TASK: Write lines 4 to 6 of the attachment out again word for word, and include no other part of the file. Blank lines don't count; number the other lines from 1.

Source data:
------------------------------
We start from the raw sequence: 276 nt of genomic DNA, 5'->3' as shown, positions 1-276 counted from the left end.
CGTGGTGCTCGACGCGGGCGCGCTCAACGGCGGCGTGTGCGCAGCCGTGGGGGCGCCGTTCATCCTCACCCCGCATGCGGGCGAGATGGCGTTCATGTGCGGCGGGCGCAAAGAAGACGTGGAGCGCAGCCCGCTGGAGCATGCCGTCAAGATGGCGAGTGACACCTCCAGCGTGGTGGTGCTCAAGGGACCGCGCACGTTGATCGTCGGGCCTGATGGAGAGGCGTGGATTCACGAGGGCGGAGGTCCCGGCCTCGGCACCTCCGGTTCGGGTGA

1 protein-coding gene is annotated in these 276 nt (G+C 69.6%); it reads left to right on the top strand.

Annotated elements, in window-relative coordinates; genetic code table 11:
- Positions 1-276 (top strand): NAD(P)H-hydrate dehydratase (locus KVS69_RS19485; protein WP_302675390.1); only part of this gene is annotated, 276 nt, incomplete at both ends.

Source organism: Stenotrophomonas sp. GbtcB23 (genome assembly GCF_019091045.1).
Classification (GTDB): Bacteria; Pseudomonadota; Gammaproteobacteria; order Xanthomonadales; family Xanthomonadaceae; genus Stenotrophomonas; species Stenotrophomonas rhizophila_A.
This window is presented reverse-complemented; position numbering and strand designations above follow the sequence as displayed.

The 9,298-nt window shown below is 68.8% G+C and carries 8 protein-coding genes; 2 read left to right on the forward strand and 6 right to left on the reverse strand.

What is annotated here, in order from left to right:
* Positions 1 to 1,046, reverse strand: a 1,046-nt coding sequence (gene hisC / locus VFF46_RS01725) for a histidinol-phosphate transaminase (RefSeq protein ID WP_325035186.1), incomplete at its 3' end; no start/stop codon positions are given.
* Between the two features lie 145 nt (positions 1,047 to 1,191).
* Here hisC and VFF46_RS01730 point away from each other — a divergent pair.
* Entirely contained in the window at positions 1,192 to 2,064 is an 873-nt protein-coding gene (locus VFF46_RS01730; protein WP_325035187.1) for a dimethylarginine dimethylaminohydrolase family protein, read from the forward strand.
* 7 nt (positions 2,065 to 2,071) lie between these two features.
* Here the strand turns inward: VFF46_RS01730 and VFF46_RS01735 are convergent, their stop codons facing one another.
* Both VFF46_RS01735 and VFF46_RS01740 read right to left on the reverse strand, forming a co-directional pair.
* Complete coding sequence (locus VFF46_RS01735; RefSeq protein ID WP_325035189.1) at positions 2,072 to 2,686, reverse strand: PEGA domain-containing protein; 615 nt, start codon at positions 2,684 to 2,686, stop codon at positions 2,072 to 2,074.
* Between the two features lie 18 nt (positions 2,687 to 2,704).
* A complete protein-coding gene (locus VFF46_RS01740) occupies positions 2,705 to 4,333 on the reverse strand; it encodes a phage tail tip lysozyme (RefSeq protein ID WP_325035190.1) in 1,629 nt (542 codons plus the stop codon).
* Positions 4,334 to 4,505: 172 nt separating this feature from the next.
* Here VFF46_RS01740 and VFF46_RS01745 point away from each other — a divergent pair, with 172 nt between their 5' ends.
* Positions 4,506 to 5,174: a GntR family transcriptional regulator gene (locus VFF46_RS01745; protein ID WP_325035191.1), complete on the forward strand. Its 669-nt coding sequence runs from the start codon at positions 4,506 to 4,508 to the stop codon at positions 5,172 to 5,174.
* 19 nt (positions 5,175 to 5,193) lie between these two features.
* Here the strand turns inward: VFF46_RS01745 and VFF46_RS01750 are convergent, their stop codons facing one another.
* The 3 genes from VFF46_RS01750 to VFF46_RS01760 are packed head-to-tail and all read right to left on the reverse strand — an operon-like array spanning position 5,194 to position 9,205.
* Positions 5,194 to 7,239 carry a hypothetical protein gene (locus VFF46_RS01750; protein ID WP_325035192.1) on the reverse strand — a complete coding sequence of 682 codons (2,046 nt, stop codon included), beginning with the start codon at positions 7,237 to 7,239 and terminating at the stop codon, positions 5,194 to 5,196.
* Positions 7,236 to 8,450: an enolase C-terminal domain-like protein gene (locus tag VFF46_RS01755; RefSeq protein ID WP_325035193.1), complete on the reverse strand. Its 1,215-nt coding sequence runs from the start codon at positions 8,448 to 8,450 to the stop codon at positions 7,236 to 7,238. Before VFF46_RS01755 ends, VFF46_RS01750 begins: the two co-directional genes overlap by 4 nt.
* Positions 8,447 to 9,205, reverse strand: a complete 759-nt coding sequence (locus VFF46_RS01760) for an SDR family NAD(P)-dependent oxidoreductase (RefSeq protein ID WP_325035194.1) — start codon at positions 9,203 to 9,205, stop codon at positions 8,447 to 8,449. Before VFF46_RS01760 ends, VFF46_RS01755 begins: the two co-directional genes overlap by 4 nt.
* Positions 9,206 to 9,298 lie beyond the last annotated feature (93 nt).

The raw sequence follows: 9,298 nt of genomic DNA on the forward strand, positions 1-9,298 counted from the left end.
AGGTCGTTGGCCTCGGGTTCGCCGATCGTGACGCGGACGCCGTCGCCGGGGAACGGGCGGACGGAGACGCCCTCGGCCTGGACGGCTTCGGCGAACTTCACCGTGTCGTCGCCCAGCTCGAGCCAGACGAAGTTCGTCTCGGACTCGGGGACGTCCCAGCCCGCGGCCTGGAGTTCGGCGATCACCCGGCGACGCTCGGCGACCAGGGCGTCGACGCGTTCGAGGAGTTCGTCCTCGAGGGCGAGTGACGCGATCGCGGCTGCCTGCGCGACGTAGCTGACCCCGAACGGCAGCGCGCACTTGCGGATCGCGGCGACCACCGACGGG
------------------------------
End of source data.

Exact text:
Annotated elements, in window-relative coordinates; genetic code table 11:
- Positions 1-276 (top strand): NAD(P)H-hydrate dehydratase (locus KVS69_RS19485; protein WP_302675390.1); only part of this gene is annotated, 276 nt, incomplete at both ends.

Source organism: Stenotrophomonas sp. GbtcB23 (genome assembly GCF_019091045.1).